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on 6 August 2017
Very interesting read, though not a light read
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on 7 April 2017
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on 31 March 2001
This is a great book to read but I think it all the better for having Timothy West read it. He has the right voice to draw you into the story of Britain and want to keep listening. The best part about the whole story is how the book combines both elements of our history - continuity interspersed with shocks to the system - which the country deals with and incorporates into the fabric of what makes Britain. The other fascinating point is how the book deals with the successive influences on Britain and how we are the result of a continuing series of waves of immigration and war. I recommend this audio book because it tells a story and helps identify where we came from as a nation - something that is very relevant to today
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on 9 March 2016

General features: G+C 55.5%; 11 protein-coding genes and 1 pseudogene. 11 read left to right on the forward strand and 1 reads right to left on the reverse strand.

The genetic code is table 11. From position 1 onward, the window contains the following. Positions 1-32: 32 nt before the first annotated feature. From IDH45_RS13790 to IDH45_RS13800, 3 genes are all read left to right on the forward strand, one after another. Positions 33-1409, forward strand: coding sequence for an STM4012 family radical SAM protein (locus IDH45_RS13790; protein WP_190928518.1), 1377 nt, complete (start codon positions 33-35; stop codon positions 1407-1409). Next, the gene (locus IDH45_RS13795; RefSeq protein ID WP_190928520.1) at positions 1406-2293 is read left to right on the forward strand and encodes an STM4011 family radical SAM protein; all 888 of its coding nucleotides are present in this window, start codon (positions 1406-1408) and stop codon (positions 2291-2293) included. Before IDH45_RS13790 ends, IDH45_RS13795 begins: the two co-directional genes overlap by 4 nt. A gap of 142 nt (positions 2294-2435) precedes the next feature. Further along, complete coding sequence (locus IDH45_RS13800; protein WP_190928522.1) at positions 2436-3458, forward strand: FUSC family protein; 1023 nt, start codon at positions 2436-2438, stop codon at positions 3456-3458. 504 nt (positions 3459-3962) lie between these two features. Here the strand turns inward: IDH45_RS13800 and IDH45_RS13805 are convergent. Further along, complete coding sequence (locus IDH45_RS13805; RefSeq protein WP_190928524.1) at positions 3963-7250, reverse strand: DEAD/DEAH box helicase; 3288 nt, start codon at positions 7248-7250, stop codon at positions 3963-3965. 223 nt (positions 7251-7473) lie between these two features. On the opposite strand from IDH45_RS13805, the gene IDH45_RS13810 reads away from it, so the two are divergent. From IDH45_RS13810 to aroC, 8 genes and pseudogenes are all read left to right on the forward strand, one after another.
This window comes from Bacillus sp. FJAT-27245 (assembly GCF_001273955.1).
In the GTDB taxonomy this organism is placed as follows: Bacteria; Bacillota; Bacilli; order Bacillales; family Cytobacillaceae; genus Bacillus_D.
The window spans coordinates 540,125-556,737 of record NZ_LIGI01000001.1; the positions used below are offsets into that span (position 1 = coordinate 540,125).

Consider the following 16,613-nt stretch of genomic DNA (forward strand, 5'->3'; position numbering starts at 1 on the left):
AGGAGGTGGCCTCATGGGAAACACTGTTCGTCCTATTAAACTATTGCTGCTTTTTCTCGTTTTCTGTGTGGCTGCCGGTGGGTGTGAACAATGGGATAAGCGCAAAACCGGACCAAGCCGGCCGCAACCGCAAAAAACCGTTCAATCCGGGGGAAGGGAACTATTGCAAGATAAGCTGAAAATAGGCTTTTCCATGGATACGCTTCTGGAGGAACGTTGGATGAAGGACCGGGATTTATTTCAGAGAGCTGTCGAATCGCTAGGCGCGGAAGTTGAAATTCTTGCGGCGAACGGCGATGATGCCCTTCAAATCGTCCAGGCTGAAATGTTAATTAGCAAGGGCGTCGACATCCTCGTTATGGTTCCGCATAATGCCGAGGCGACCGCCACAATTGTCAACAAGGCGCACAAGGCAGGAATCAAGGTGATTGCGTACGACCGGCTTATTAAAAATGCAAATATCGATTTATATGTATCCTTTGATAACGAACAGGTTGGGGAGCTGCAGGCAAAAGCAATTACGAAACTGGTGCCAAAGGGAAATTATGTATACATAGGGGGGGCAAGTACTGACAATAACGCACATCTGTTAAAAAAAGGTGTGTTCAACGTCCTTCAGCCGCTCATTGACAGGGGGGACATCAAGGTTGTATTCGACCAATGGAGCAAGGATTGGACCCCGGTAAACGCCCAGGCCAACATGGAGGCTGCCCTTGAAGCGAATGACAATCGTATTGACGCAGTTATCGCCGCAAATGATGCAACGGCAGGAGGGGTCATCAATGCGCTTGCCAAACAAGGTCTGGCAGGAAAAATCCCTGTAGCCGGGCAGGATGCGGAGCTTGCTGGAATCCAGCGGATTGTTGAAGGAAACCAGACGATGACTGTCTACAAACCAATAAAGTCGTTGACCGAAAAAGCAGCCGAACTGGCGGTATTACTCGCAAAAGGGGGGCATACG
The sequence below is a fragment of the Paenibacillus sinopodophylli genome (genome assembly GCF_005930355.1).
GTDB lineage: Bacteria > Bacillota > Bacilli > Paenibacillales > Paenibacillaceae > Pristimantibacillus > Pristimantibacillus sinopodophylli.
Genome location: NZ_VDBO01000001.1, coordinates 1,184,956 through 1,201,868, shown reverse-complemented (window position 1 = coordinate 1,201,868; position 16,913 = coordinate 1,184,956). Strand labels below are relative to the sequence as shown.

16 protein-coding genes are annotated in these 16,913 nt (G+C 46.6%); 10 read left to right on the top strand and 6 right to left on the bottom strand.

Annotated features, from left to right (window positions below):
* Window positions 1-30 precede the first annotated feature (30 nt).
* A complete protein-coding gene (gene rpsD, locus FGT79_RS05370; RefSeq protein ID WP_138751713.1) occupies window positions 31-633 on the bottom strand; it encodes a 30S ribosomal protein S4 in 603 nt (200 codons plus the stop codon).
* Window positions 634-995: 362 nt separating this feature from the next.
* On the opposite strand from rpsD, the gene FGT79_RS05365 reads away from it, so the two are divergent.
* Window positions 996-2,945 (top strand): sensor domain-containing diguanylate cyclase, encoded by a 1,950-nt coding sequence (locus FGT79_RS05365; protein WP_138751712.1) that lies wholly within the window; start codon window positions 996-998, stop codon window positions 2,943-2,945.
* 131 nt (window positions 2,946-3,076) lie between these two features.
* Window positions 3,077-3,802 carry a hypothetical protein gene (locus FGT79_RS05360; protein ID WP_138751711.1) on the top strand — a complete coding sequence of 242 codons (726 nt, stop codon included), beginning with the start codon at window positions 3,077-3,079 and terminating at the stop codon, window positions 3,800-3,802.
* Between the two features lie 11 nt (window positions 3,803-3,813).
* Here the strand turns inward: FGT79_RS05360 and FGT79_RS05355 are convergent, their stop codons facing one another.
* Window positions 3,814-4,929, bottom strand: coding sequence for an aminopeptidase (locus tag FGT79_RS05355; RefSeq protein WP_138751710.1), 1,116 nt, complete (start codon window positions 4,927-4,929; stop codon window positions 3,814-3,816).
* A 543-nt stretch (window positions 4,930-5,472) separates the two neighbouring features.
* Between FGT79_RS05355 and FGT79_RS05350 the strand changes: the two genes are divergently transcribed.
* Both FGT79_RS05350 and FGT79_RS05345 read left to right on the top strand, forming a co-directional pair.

A great read. Enjoyable for sure
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VINE VOICEon 15 June 2011
I bought this book with a view to gaining a general outline of how Britain's destiny has been shaped. Having read a few in-depth history books on specific events and short periods, I felt that I would gain by understanding the wider context in which these events occurred. In the main, I feel that Schama's book has given me that, although, as ever, it means putting one's trust in the author's accuracy and judgement of what is relevant.

What I didn't expect, unlike some reviewers it seems, was a comprehensive account of every event of note. With a subject this broad, the content is necessarily selective. I'm guessing, of course, but I'd say Schama chose the events he thought were the most fundamental to the nation's destiny, rather than the juiciest ones. Every subject he covers has a bearing on what follows and generally involves significant change, while illuminating what it was like to live in the period under discussion.